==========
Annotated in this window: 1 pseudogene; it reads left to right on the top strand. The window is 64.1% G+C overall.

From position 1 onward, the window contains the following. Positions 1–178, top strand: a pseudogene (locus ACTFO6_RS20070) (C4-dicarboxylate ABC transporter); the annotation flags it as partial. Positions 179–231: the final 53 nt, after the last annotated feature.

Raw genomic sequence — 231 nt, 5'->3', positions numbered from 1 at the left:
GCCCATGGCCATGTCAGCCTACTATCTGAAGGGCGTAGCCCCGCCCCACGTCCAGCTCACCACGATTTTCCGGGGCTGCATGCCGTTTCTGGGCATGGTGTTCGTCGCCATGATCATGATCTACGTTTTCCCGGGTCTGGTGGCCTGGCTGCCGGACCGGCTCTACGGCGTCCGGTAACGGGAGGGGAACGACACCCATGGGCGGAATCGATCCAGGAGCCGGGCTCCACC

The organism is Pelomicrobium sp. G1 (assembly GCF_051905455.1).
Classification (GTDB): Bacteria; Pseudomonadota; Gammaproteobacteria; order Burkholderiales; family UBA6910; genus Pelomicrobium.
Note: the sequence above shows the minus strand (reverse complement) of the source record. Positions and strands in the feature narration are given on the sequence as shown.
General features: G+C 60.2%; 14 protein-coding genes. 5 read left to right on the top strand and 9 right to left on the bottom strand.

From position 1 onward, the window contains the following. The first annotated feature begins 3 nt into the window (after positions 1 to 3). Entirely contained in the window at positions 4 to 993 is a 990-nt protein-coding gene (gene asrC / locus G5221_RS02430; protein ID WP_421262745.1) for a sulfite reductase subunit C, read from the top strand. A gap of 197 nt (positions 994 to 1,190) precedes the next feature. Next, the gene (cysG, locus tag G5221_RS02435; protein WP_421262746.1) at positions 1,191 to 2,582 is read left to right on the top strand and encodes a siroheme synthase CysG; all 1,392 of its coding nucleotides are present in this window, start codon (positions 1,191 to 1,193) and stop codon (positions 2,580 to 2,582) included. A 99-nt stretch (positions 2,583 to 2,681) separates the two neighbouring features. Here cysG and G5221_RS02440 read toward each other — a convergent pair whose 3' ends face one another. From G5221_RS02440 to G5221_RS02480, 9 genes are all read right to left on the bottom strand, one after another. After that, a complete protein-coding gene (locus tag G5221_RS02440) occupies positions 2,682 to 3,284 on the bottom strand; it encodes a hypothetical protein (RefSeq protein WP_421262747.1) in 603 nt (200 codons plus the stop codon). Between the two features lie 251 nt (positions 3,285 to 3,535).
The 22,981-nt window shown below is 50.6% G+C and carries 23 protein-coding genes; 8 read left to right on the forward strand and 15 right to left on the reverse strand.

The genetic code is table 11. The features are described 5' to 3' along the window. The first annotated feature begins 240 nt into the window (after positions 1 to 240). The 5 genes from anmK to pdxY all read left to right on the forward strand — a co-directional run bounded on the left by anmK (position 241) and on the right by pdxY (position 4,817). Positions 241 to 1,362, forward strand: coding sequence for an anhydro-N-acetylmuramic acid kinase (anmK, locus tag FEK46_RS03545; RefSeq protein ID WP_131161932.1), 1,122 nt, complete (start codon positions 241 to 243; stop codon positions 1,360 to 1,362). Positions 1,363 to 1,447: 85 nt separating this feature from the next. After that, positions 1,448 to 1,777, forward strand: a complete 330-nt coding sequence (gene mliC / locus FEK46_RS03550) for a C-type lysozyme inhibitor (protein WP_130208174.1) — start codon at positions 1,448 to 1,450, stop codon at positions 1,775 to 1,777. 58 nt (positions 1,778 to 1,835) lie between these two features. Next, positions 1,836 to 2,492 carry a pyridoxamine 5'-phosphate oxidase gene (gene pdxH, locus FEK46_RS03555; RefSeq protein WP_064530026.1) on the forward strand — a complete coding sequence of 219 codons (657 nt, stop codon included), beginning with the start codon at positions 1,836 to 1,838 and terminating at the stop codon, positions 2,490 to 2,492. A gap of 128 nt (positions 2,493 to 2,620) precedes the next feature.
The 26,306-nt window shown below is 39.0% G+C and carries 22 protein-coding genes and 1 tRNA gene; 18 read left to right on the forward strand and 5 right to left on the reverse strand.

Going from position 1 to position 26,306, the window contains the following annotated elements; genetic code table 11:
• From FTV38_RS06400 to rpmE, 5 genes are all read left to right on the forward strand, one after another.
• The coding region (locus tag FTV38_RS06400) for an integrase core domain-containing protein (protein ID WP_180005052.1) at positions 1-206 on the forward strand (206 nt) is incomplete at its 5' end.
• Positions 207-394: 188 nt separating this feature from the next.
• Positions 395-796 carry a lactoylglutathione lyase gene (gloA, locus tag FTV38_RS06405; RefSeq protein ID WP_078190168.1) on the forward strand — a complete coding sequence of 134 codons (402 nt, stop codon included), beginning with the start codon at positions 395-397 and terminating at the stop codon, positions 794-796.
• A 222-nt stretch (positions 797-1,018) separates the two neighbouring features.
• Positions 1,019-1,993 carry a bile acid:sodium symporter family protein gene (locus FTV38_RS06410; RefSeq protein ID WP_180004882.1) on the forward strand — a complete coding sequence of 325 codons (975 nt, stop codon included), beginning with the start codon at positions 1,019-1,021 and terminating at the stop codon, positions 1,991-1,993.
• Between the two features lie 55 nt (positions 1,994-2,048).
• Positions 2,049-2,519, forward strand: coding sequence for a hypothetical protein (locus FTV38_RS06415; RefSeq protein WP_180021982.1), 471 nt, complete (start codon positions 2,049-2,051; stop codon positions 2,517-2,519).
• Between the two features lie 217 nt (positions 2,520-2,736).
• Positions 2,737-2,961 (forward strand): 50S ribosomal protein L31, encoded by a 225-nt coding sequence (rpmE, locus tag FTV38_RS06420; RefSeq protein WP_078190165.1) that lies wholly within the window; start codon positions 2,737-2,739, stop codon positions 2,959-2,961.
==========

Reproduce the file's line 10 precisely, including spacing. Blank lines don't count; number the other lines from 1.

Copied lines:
The 22,981-nt window shown below is 50.6% G+C and carries 23 protein-coding genes; 8 read left to right on the forward strand and 15 right to left on the reverse strand.